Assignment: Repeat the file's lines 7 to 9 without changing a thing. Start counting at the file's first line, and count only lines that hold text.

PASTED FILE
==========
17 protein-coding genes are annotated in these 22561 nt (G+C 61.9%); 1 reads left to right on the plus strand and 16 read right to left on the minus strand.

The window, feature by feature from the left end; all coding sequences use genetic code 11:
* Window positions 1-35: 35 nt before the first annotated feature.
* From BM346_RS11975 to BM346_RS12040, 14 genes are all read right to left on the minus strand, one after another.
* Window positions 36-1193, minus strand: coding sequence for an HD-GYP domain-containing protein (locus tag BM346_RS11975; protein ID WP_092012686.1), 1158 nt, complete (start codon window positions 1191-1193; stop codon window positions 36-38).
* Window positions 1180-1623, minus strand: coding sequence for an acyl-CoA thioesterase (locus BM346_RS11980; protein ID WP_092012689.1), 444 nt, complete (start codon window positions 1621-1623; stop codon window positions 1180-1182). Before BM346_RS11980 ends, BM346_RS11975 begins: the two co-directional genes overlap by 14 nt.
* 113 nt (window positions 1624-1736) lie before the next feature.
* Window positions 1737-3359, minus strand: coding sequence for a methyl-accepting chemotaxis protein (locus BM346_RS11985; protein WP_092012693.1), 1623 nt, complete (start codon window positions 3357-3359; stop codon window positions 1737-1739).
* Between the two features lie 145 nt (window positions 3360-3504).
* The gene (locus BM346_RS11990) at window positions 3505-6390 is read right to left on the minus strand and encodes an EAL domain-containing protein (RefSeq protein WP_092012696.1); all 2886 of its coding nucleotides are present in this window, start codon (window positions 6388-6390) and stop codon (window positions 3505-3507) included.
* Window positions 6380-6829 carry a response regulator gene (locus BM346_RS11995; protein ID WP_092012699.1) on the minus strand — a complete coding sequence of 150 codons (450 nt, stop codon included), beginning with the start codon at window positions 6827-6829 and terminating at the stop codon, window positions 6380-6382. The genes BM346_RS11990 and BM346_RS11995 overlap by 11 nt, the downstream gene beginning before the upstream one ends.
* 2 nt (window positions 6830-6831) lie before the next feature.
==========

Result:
* 113 nt (window positions 1624-1736) lie before the next feature.
* Window positions 1737-3359, minus strand: coding sequence for a methyl-accepting chemotaxis protein (locus BM346_RS11985; protein WP_092012693.1), 1623 nt, complete (start codon window positions 3357-3359; stop codon window positions 1737-1739).
* Between the two features lie 145 nt (window positions 3360-3504).